The reality is that creating a VP is a complex, time-consuming enterprise, subject to many factors that can impact both the timeline and quality. Experience shows that new VPs are generally pegged to similar timelines as the hardware, meaning it can take between 1-3 years before reaching sufficient maturity to enable bare-metal software execution. Is the wait worth it? The answer is a definite yes, particularly for developers targeting low-level software, who can access advanced debug and analysis capabilities not possible in hardware, all in a regression-ready environment that enables CI/CD.
… VDMs redraw the timelines
So what do VDMs offer our Automotive OEM? With software playing an ever-increasing role, particularly for hardware-agnostic applications or user-level software, VDMs redraw the timelines. VDMs that approximate the final target hardware and are functionally equivalent are either available off-the-shelf or after a short period that is a fraction of VPs.
Typical ECU Development Timelines
Adopt the best of both worlds
Fortunately for an Automotive OEM, or any customer weighing an investment decision with such significant implications, there is a third alternative. A hybrid approach incorporating both VDMs and VPs, brings the best of both worlds and delivers the optimal environments for all software.
Take as a reference the scenario of an OEM setting out with creating a new VECU. In the early phases of such an enterprise, time is spent iterating around requirements, architecture, hardware decisions, etc. Amongst all of these activities, deploying off-the-shelf VDMs can assist to validate the requirements and architecture, or simply accelerate application software development.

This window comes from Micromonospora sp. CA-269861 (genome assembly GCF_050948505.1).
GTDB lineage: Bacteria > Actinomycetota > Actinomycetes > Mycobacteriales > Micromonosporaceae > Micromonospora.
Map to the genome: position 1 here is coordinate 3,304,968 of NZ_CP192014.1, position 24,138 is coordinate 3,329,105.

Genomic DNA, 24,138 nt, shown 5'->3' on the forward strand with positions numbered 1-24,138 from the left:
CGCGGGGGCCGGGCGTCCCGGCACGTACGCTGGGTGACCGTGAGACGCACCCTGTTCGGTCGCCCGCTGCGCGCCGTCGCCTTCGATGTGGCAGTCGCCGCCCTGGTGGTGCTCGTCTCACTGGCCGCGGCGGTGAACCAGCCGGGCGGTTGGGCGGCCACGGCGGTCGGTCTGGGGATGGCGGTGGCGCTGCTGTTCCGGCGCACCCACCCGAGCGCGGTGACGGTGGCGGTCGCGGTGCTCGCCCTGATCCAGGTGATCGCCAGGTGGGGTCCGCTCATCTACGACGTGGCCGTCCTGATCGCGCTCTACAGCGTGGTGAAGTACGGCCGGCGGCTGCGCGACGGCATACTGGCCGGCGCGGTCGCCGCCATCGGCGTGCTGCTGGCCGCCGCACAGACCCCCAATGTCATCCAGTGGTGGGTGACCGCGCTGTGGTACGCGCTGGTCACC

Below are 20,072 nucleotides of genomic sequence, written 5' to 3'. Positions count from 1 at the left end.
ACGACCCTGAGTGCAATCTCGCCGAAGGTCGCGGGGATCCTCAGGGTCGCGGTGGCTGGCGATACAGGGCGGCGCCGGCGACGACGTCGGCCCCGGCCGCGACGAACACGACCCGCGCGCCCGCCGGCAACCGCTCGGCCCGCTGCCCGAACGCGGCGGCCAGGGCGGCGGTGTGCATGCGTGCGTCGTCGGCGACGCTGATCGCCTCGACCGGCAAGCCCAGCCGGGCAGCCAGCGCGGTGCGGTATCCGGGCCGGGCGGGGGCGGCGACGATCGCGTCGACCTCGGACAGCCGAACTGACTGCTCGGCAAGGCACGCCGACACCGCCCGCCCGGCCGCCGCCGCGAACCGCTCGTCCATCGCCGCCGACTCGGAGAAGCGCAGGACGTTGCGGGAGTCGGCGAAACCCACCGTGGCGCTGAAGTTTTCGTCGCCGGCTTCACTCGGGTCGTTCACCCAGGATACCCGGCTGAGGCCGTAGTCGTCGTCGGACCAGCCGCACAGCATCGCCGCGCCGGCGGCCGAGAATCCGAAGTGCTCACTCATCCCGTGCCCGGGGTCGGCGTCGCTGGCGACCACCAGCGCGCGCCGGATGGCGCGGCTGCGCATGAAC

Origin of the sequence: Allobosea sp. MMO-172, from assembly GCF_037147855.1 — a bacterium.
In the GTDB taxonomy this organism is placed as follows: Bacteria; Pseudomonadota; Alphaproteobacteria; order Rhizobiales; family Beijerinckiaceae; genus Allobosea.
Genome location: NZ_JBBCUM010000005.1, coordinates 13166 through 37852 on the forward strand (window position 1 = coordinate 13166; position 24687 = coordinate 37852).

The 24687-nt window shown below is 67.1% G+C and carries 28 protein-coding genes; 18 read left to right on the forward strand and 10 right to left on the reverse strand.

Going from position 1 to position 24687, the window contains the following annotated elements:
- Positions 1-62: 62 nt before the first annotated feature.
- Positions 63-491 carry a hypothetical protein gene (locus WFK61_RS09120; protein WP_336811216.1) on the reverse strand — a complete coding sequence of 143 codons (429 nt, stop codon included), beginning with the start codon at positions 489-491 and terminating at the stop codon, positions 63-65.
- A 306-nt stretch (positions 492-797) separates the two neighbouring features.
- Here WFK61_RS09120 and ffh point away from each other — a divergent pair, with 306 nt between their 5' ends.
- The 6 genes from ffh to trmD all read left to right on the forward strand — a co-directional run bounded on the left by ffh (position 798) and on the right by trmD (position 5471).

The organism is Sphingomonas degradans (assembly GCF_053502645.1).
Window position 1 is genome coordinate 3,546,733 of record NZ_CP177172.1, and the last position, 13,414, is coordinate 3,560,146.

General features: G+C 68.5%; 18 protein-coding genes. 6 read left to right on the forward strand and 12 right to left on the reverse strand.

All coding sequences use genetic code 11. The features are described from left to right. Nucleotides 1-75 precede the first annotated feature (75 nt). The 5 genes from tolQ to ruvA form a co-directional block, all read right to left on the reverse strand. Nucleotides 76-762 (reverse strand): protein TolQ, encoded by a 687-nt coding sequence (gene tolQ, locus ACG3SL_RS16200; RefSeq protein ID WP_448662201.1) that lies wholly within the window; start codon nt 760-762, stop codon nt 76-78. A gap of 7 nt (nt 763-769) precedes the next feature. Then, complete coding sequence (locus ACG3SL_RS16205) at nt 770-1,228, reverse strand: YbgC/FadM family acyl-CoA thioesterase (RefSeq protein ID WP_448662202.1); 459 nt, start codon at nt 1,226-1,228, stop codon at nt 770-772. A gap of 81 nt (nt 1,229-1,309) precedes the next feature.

As the requirements of an ECU are clarified, additional virtualised functionality and the corresponding OS/BSP software can be iteratively added to a VDM, allowing application developers to continue.
In parallel, or as final hardware specifications become available, work on the virtualised hardware models required for a VP can begin. The collection of VP models can be thought of as a toolbox, extending a VDM by replacing generic elements with specification accurate functional models and configurations. In the same way that a VDM can be iteratively constructed, so too can a VP. The difference is normally in the completeness of an initial version, with low-level software normally requiring a higher proportion of modelled hardware to function.